The Causey Consulting Podcast

Teddy & Ned - Two Types of Clients to Avoid

August 26, 2021 Sara Causey Episode 92
The Causey Consulting Podcast
Teddy & Ned - Two Types of Clients to Avoid
Show Notes Transcript

Teddy is a tailgate negotiator. You agree on terms up-front, sign necessary documents, and begin the project. But then... Teddy decides to renege, ask for items not agreed upon, insist on endless revisions, etc. Ned is needy. He wants to micromanage you and he has 50,000 questions to ask before he can hire you for the project. Ugh.

Key topics:

✔️ You always have to consider the cost. When you are looking at the money, don't focus on the gross. Focus on the net. When all the expenses and taxes are deducted, how much will you actually net from this? Sometimes looking at the true bottom line is enough for you to decide that a Teddy or a Ned is not worth it. 
✔️ Your business needs to function well for YOU. The customer is not always right and you should not put them up on a pedestal.
✔️ The Buddhist idea of a middle path is useful here. A good client usually has sensible questions and doesn't rush through the process of hiring you yet also does not drag it out or ask an excessive number of anxiety-laced questions.
✔️ You have to weed out clients who expect that, because you are a freelancer, solopreneur, or small business owner, you will be at their mercy. They hold all the cards and you hold none. Nope. Huh-uh. Inaccurate.

Link to the article I discuss in this episode:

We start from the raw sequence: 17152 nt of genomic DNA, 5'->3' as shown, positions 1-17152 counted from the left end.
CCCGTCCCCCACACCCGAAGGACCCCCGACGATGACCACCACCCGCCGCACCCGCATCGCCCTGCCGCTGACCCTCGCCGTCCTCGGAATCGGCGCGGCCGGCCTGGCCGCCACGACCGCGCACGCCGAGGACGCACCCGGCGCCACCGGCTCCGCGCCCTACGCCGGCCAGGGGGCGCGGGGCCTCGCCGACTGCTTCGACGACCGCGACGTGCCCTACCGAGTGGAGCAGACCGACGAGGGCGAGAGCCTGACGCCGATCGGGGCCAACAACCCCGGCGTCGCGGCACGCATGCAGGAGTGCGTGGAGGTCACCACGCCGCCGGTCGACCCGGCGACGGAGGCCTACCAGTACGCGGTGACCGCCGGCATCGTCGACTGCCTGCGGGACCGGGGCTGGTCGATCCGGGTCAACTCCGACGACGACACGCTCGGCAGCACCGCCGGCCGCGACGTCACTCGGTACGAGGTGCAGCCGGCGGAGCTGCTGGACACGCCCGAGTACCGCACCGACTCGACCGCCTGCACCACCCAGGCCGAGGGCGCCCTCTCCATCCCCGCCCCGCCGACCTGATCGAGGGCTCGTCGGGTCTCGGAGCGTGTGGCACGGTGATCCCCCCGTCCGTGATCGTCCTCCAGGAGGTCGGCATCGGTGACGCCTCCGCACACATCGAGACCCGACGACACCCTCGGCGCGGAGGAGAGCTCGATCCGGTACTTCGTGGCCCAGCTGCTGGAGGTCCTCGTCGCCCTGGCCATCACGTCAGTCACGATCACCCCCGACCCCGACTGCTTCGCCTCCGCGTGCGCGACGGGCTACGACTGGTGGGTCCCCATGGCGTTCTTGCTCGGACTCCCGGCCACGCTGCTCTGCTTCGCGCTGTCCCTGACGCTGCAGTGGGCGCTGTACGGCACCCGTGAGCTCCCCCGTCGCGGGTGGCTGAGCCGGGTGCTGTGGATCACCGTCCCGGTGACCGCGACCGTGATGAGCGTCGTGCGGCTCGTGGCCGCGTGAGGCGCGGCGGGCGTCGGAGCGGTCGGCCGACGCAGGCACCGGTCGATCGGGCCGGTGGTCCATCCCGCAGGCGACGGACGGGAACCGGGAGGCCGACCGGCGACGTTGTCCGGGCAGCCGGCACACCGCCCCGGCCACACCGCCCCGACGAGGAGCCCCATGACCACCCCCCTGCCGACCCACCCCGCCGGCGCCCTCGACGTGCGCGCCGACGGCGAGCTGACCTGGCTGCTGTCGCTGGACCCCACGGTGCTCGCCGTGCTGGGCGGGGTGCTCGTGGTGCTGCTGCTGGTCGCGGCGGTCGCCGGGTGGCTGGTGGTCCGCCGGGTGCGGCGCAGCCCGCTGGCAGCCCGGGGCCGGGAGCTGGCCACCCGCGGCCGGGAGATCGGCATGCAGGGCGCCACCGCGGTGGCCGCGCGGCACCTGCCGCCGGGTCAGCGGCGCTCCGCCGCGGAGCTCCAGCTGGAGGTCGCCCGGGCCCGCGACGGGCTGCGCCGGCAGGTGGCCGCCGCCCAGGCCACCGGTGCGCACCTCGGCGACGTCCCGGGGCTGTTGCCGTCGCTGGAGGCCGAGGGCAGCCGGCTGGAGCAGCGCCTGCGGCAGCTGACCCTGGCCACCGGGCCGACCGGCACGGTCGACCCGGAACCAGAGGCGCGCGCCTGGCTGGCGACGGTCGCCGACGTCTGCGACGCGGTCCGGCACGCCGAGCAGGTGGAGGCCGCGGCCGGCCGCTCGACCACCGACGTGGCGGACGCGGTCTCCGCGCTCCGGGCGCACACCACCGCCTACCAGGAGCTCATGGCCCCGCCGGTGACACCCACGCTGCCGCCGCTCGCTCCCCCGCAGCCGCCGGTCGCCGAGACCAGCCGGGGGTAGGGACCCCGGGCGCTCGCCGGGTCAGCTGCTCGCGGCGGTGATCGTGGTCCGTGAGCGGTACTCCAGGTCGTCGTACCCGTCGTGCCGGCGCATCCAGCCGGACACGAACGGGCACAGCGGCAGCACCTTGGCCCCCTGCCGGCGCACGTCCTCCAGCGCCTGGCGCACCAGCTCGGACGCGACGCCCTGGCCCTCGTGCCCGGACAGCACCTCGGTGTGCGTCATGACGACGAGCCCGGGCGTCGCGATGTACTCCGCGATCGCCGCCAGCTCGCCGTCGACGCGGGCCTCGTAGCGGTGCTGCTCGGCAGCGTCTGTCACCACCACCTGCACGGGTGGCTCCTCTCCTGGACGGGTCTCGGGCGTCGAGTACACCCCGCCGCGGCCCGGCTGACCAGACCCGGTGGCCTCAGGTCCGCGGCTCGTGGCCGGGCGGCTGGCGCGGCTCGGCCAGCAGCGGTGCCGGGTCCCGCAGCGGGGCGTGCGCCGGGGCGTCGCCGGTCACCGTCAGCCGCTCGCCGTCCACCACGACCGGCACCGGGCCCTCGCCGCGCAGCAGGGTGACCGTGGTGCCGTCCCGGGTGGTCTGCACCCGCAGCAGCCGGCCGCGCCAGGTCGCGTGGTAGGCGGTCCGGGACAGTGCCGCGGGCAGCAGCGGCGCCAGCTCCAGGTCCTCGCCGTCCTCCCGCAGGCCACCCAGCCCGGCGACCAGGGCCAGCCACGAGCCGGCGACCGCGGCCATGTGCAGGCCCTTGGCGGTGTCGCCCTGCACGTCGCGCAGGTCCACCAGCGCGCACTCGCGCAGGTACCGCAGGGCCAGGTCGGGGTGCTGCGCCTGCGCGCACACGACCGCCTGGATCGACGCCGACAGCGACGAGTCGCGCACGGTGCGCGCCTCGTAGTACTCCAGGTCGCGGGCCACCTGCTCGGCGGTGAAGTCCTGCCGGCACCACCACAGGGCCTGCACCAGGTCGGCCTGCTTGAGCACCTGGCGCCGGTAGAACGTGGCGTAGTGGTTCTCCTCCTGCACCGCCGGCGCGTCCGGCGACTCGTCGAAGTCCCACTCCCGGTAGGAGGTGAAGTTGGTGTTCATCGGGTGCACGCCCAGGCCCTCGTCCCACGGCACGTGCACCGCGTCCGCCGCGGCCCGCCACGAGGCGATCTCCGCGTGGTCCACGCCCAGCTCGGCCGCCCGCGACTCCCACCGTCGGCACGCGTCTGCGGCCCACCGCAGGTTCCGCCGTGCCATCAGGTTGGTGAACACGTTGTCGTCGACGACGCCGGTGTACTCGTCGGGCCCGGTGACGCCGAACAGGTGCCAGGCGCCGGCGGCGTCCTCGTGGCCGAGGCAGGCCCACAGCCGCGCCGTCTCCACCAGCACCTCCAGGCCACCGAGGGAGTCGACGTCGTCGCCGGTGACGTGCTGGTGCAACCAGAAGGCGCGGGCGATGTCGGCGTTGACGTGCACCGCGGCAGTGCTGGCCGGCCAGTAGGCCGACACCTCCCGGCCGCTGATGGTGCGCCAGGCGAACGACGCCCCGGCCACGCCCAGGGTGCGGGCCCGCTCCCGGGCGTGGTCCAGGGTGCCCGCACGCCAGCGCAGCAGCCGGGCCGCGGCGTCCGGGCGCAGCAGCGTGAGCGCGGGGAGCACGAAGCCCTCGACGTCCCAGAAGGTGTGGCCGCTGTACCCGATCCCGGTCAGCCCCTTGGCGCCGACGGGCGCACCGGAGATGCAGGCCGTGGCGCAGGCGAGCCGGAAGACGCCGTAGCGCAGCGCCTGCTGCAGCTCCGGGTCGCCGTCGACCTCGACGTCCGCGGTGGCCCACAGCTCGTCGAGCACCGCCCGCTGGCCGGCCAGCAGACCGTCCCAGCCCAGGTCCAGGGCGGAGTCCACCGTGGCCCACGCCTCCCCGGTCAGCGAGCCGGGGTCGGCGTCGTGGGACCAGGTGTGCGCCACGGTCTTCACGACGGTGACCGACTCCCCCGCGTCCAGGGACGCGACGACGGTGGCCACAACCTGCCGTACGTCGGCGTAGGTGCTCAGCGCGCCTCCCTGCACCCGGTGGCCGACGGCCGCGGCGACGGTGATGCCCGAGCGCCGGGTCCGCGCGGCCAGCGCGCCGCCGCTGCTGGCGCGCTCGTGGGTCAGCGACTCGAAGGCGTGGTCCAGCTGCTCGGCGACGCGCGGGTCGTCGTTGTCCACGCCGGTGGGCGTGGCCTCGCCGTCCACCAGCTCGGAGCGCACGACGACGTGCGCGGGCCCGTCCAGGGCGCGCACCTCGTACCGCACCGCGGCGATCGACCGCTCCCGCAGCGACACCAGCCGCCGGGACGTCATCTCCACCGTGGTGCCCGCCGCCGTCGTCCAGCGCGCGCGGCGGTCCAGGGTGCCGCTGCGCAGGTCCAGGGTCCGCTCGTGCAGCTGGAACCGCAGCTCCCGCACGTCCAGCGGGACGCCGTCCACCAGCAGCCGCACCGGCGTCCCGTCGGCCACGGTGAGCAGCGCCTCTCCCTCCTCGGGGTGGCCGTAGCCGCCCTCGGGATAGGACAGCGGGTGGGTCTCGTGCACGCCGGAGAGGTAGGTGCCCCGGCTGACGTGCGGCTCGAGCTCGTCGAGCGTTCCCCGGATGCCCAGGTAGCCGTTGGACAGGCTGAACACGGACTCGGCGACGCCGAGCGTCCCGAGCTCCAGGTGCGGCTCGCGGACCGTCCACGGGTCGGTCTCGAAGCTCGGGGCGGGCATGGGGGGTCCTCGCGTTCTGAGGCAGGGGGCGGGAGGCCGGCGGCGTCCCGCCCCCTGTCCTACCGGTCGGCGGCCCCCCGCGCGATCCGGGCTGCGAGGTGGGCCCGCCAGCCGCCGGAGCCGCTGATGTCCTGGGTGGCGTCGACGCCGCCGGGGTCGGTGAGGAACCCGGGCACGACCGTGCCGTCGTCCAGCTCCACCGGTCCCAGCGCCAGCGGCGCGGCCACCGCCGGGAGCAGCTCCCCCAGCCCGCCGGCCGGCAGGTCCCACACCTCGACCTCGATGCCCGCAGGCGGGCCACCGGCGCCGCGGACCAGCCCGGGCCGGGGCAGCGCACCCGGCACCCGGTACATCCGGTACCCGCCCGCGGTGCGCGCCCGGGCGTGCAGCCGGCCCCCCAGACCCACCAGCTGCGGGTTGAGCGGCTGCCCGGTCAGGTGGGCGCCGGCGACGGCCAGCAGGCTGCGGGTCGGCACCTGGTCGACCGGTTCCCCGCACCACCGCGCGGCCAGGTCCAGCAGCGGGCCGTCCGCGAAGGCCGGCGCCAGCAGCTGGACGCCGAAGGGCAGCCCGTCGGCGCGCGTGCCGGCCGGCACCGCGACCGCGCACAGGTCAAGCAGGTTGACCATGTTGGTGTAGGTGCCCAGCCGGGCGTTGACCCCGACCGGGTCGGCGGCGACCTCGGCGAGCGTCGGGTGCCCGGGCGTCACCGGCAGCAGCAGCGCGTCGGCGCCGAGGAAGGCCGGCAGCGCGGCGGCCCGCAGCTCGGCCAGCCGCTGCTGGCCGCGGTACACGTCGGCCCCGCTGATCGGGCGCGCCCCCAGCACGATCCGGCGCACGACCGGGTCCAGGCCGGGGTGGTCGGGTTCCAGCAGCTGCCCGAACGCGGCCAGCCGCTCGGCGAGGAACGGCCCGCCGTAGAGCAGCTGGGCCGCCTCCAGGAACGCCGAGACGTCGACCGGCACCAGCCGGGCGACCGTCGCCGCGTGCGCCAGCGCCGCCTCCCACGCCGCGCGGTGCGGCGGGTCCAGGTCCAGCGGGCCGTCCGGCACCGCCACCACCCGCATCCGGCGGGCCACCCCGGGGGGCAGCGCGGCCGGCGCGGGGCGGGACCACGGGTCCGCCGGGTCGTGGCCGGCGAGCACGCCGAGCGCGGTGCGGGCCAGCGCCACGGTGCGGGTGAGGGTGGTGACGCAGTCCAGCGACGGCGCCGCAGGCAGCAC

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Welcome to the Causey Consulting podcast. You can find us online anytime at And now, here's your host, Sara Causey. Hello, Hello, and thanks for tuning in. Today I want to talk about two types of clients that are actually two sides of the same coin, the outcome more or less for you will be the same, which is a giant freaking headache. The first type is Teddy, the tailgate negotiator. Teddy is the type who appears to ask all of his questions at the beginning, everything is settled, a scope of work has been signed fee agreement has been signed, everything's been laid out with clarity, there's no question marks lingering in the background, everyone involved has a clear sense of how things are going to go and what the deliverable is going to look like. But at some point, Teddy will decide that he doesn't actually want to follow whatever rules of engagement were set out. And he's not really going to own up to whatever agreement it is he signed. So in third party staffing, for example, this could manifest as I know that we signed a fee agreement with you at 28%. We really like john doe, I mean, he is the candidate for us, there's no doubt about it, we just have fallen in love with him wet, we're having some heartburn about the fee agreement, we just looked at the budget. And I know we signed it at 28. But we just can't do it, we're not going to be able to hire john and pay 28% to you for his salary. So is there any way that you could go ahead and just come down to 20? I mean, then all the other fee agreements that we have with other agencies in town are for 20. Anyway, we know we've got that in the budget, and we really want to hire john. But we're not going to be able to unless you come down on that fee agreement. So I mean, don't you want john doe to have this job? Talk about being caught between a rock and a hard spot? I mean, they're essentially what they're doing in that situation is they're portraying you as the villain. Don't you want and guilt tripping? You? Don't you want john to have this, I mean, we'll have to walk away from our dream candidate, if you don't agree to take a pay cut to come on. To me that is really dirty pool. If you have signed an agreement at a particular percentage for a certain amount of commission money, then you don't wait until you can put the recruiter in a terrible situation, place a guilt trip on them. And then essentially say, Yeah, I know I agreed to do this. But no, nevermind. In a creative field, it can also manifest as someone who wants to negotiate for additional revisions. So perhaps you've said, Hey, I'm going to put together this written proposal for you, you get one revision, but then Teddy, the tailgate negotiator decides No, I'm not gonna pay the bill, I'm gonna withhold my money, I'm gonna withhold approving the project through a platform like Fiverr, for example, until you give me unlimited revisions. Now, I know that I agreed to one that's just not gonna cut it. In project based work, it could be okay, I know that at the beginning, the scope of work involved five clear cut KPIs that we were going to utilize. But now that everything's in place, we really want ten, now we're not going to pay you any extra money for doubling your workload, we just expect you to go ahead and saddle up and do this, even though it's reneging on what we actually agreed on at the beginning. I can't emphasize to you enough. If you have an experience with Teddy, the tailgate negotiator, that is somebody to cross off the list, if you have to sort of Buck up and deal with whatever's going on just to get through the project. I get it. I think anybody that does freelancing, or anybody that's ever worked on a commission only basis has had to deal with somebody like Teddy. And, again, sometimes we have to just Buck up and get through the process because some folks are just hyper litigious. There's all the time looking for a reason to go call a lawyer and cry about how bad they've had it. But I think most people are like, I just want to get through this. I want to go ahead and survive this experience and then never work with Teddy again. If you get any signs or signals from that person during the intake process that tells you they're going to tailgate negotiate, they're going to try to manipulate they're almost too agreeable on certain things. You just want to have your antenna up. Dealing with somebody like Teddy is a situation where an ounce of prevention is worth about 10 pounds of cure, it's better to not allow Somebody like that into your practice in the first place than it is to have to try to deal with them and satisfy them and have the big headache. You know, another way that this can manifest in contract or project based work is the person may say, Alright, I'm gonna set out the scope of work, I want you to work for 20 hours this week, and let's see how it goes. But then you make it to about the 10 hour mark. So you're halfway through and then the person says, haha, JK, just kidding. I don't really need this anymore. In my mind, that's also dirty pool because that Freelancer that business owner was counting on that 20 hours to be able to calculate accurate cash flow for that week. They may have also turned down other assignments in order to hold that amount of time open for you. So while you're taking it as a joke, and you think it's it's no big deal to cut them off at the knees, I think it's dirty pool. And I would also categorize that type of person as being Teddy, the tailgate negotiator. Oh, hey, hey there, old buddy, old pal. I know, we said we were gonna do it this way, but not really not cool. Now the other side of this undesirable coin, I will call Ned the needy. You may remember in some previous episodes, I talked about a manager who wants described certain candidates or certain clients as being high thought need, they're going to need to have hundreds of 1000s of questions answered before they can do something. They can't process things and really move ahead until they feel like every even hint or inkling of an idea has been answered to their satisfaction, the the concepts of things like spontaneity, it just doesn't exist for people like that. And I would look at him and say, I think we could just be a little bit more blunt, what you're calling a high thought knee person might just be someone who's anal retentive. And I stand by that, I am definitely not going to go down the rabbit hole of Freudian psychoanalysis we would be or for years if we wanted to do that. But one definition of anal retentiveness is a person who pays such attention to detail that it becomes an obsession and maybe an annoyance to others. Another definition is a person who is excessively orderly and fussy. I would put a lot of micromanagers into this category. Some of them are micromanaging, because they have OCD or some some anxiety, they're scared that if they don't micromanage, all the wheels are gonna go flying off the wagon, and it's going to be a disaster, and then they're going to have to answer for it, and they're going to have to clean up the mess. So they think that by micromanaging you, and attempting to control every single thing that you do, and monitor every minute of every day that you spend on their project, maybe they can guide everything to a successful conclusion, and there won't be any problems. Other people are just all about control. You know, I also had a manager who said, some people care more about control than they do about money. And that is the God's honest truth, you will encounter some people in the business world who if given the choice between taking on something that's very lucrative and doing what's financially in their best interest, or in micromanaging somebody being very controlling and domineering, they would rather be controlling and domineering than make the money, they would rather have their boot on the back of your neck. If that's not the kind of person that you want to work with, then you want to be very careful about allowing somebody like Ned the needy to get into your practice. Unfortunately, with somebody like Teddy, the tailgate negotiator, we don't always know that we have somebody that's going to pull a stunt like that until it's too late. One good thing about Ned is that we can troubleshoot if that person is going to be overly needy and clingy and wants to be overly involved in everything at the front end. This is another reason why it is so important not to get happy ears when you're on a sales call. Don't filter in all the things that you like, and then selectively filter out signs of trouble. If you get the vibe, like oh, I think this person might be unreasonable. Or I think this person is going to want to know every moment of every day, they're going to want a status update on an hourly basis and I don't freakin have time for that. You pay attention to those things. I had an experience recently with someone who I believe have the all the potential to be Ned the needy. I'm going to be necessarily vague for obvious reasons. And I'll just call him Ned instead of having to use john doe. Just call him So I had received an email from Ned. And when I got on the phone to have an intake call with him, I always asked, Well, how did you find me? If it's not somebody where it's, you know, there's a clear pathway of how they got from wherever they were to me, I always asked, and that's something that I want to encourage you guys to do. It's great to know for marketing purposes, what's working well, and what isn't. And you can use the peredo principle there, what 20% of marketing activities are getting me the 80% of clients. So I like to know is this person coming in through a referral or what's going on? And people are generally very helpful in that regard. They, they're more than happy to tell you, I found you through a Google search, or I found you on LinkedIn, I listened to a couple episodes of your podcast and what you said really resonated with me and I knew you were the person I wanted to work with. People are usually pretty transparent about that kind of thing. For whatever reason, Ned was not I he just kind of gave me the runaround. And well, you know, I was just messing around online. And I'm like, Well, okay, that's not, that's not really a super clear answer. Like couldn't, couldn't seem to remember how he found me or didn't want to disclose it, which is odd. And then as we were going through the process of trying to define what it is that he needs done, and then what that would look like, what would the steps be to get from one place to another, and then line out the deliverable? in listening to his situation, it was very clear to me what needed to happen. And that's the reason why you hire me. That's the reason why you work with a subject matter expert. If you have a level of work that a beginner or somebody that's maybe midway through their career can do, that's cool. There's no reason to bring a cannon to a knife fight. But if you are at that point with a project or situation where you need to call in an expert, then it's important to get with that expert, and then leave them alone, let them do their job. Let them show you why. They have all of this expertise, and they're in high demand. But you don't micromanage them and ask 100,000 questions a day, that's going to be a turnoff to most people that have gotten to the SME level in their career. And so what was with nit, Ned was the type that Well, I've just have one more question. I just have one. And this went on and on and on. I lost count of how many one more questions that Ned had. And I thought I've got a headache. Like just sitting here on this intake call, I have a headache. I don't think that I could deal with this for for like an ongoing project, I think that I would jump off the roof. It reminded me of how Columbo would always be like, Oh, just one more thing right before he was about to reveal some detail to reveal to that person that he knew they were the murderer or the perpetrator or whatever. But this just kept going on. There was just one more question multiple, multiple times, and I knew like this, this is going to be Ned the needy. This is not something that I want to bring into my life. There is an article on, which I will link to in the write up for this podcast episode where they talk about seven types of clients who will take your patients to the brink. And I'm glad that they use the term patients because you have to think about when you're making these decisions. You have to think about the emotional cost. And how many episodes have I told you guys consider the costs, not just the financial costs, but the physical and emotional costs to what am I going to have to deal with if I saddle up and take a ride with this person? Am I going to have a migraine after every phone call? Am I going to be so frustrated, I feel my blood pressure going up after every email, you really need to think about those things. Now they draw out the needy one and the micromanager as two separate individuals. And I suppose in some cases they may be but I would caution you either way, whether we're talking about Ned, the needy or Michael the micromanager. I just have like oh, like I've got a knot in my stomach right now even even describing that because do not want. You don't want to invite people like that into your freelancing business or solopreneur desk they will wear you the hell out. Now I'm gonna read this excerpt from the one they call the needy, the needy one. The needy client is following up with you constantly from the time you begin working together till the time the project is done and sometimes thereafter. She demands an update every day, even if no progress has been made and causes your phone to ring off the hook. She wants to do a good job for her company and make sure the job is going well. So it's tough to be mad at her. I would interject that it's actually not but her constant following up and requests for more information are interfering with your ability to actually get the job done. That's also very important to remember, your ability to be effective. And to have the most impact, more bounce to the ounce in this project is going to depend on you being able to focus these interruptions of constant emails, text messages, phone calls, bullcrap, like asking you to get on Microsoft Teams or slack channels so they can ping you every five minutes. You may be more extroverted than I am, or you may be earlier in your career or in you're at a point where you feel like you have to put up with those things. But I would really caution you about it. I really and truly, would. You it's funny because the other day, I had somebody on LinkedIn who was harassing me trying to sell me some crap. I said, No, and he kept wanting to push me to get on a zoom call. And I said, Listen, fella, I deleted zoom for my practice months ago. And I have not looked back from it. It was like a 50 pound weight came off of my shoulders. The minute I got rid of it. I don't do video calls. And he was like, oh, wow, well, good luck with that. And then immediately disconnected. I thought, Oh, it was like the trash took itself out. Isn't that isn't that clever? Now, number four, they describe as the micromanager and I want to read from that section to the micromanager is sure he's better at your job than you are and he's questioning every strategy you make. Yeah. So if you're under contract for SEO Services, he's over analyzing each of your articles and all of your strategic link building choices. If you're designing his website, he's questioning the color of every link and button and is offering suggestions of his own. Critical eyes for detail are important. But nitpicking every single choice is counterproductive. Who raw? Because those two types of night nightmare clients are so closely related. I'm just going to give you some tips and tricks that can work for either the neat Ned the needy or Mike the micromanager. Number one, a number one most important, trust your gut. When I was talking to my Ned, when he gave me the runaround about not wanting to tell me how he found me? Oh, well, you know, there's just something in my stomach, like my stomach actually kind of hurt. Whenever he said that there was just something I don't know what. But something about it that just rang in authentic to me. And it was like my literal gut instinct was telling me you need to be careful here because something is off base. Trust your own gut instinct, you know, we have those instincts for a reason. And whether you believe it's your higher self, or the Holy Spirit, or something that has evolved over millennia, it's there for a reason. If your gut instinct is screaming at you, you need to be careful here, you would do well to heed that advice. The second tip is pay attention to what questions they ask, as well as how many questions they ask during the intake process. Sometimes on the other end of the spectrum with a teddy, the tailgate negotiator, they don't hardly ask any questions at all, they just want to zoom right through the process, because they already know that when the dust settles, they're gonna do whatever the hell they want. They may or may not pay you, they may ask for a discount, they may try to hold some other part of the project hostage until you agree to give them a certain percentage off. They're kind of run in their own angle. But a Ned the needy is going to get you on the phone and ask so many questions. And they're really, really focused on your process. It's almost like they want to sacrifice the end result in favor of getting into the minutiae about your process. Well, exactly what are your methods? How are you going to? How are you going to do this for me? How are you going to find this for me? I honestly sit on the phone as a Smee. And I think to myself, like does it matter? Does it ultimately matter to you if I'm able to produce an outstanding deliverable that's above and beyond what you even need? Does it really matter? What what tools that I utilized? Why do you care so much? Now, I would not say I'm not bold enough to say, you know, why do you care so much in the middle of an intake call, but there are tactful ways to get to that. Like, I'm interested to know why you're asking me this question. What's what's going on behind you can always kind of go into coach mode if you feel like it's worth it to do so. But, Ned, the needy will always bombard you with questions he will always have, and questions that are often frankly none of his business about how the process is going to go and what you're going to be doing behind the scenes. That's another reason why those people love To get you on to Microsoft Teams, or a Slack channel, they want to see how often your light is green. They want to monitor if you get up to get coffee, or if you go to the bathroom. And I'm guessing that if you went off into business for yourself, you decided to go online as a freelancer, you didn't want that kind of micromanagement, you probably got away from corporate America to have a break from people like that. So don't invite med, the needy or Mike the micromanager into your practice. The third tip I will give you is count the cost, not just physically and emotionally, but also financially. Sometimes we're looking at gross, we're thinking oh, here's, here's the amount of money that they're saying they will pay me, you need to look at the net. Especially if you're kind of on the fence about somebody you're like, Huh, I just don't know, I'm not getting a real warm and fuzzy here, you need to look at what you're actually going to walk away with. So if there's any transaction or processing fees, deduct that. If you're going through a third party or freelancing site, and they're going to take a chunk of your pay, deduct that, then figure out how much you're going to have to deduct in taxes. And once you've done all the necessary deductions, look at how much you can expect to net. If you work on that project for that person or that company. Sometimes that's all the incentive you need to know and understand. Hmm. Know, now that I've taken a look at how much I'll actually net from this. I just don't think it's worth it. So for example, if you're looking at a situation or like, Huh, you know, I just don't know, and you're not in a financial crisis, we're not in the mode of having to do what the crisis demands, because of a sudden hospital bill, an emergency car repair, something has come up where we have to just suck it up Buttercup, and do something we don't want to do. We're talking about normal everyday circumstances. If you're on the fence about somebody and you you do your your math and like, oh, by the time that the smoke clears on this, I would only net 500 bucks, sometimes just something that simple will make you go No, no for $500 putting up with Ned, the needy, or Mike the micromanager is not even almost worth it. Beyond the financial ramifications, you also want to think about whether emotionally it's going to be worth it. If that person is going to be blowing your telephone up and they're going to nitpick that whatever process that you already know works well for you. They're going to nitpick or they're going to change the parameters every five minutes. You really want to consider whether or not that's something you want to deal with. The fourth and final thing I will say is consider the project or the work itself. Is it something that energizes you? Is it something that you feel good and excited about? One thing I will tell you is that typically with Ned, the needy, and or Mike the micromanager, those types of clients are like so restrictive, they have so many requirements and so many restrictions, that you're not going to really be able in most cases to allow your creative juices to flow. So if we want to use a staffing and recruiting example, it could be okay, we need you to find somebody who's dual degreed as an MD and a PhD. We want him to live only in the state of Massachusetts, we will not consider anybody from any other state, he needs to have at least 10 years of experience, and he must have been at his current job for at least five of those 10 years. We don't want any job hoppers. But if he has any more experience than 12 years, we're not interested because we can't afford to pay what somebody 12 plus years would want. Now you should be able to find 100 people that meet this Dr. Stephe Strange criteria for us, yo know, in short order. And I' also going to want to know ever search tool that you're going t use, I'm going to want you t verify every phone number an email that you pull off you scraping software to make sur it's good. Now we're going t need every detail explained ou to us and everything justifie or we're not going to pay you bill, which we may not pa anyway. So good luck. I'm usin a little bit of hyperbole i that. But the sad thing is it' really only a little hyperbole There have been people that hav emailed me or called me to tr to get me to do projects lik that. I'm like, Oh, no, jus just know just know I value m sanity, too much to even ge involved in something like that So use good judgment. An always, always, always trus your gut. If something sound too good to be true, it probabl is. And if you get stuck on a intake call with someone who ha 50 just one last questions. M advice would be to walk in th opposite direction. Stay saf out there gang We hope you enjoyed today's episode. If you haven't already, please take a quick second to subscribe to this podcast and share it with your friends. Thanks for tuning in. We'll see you next time.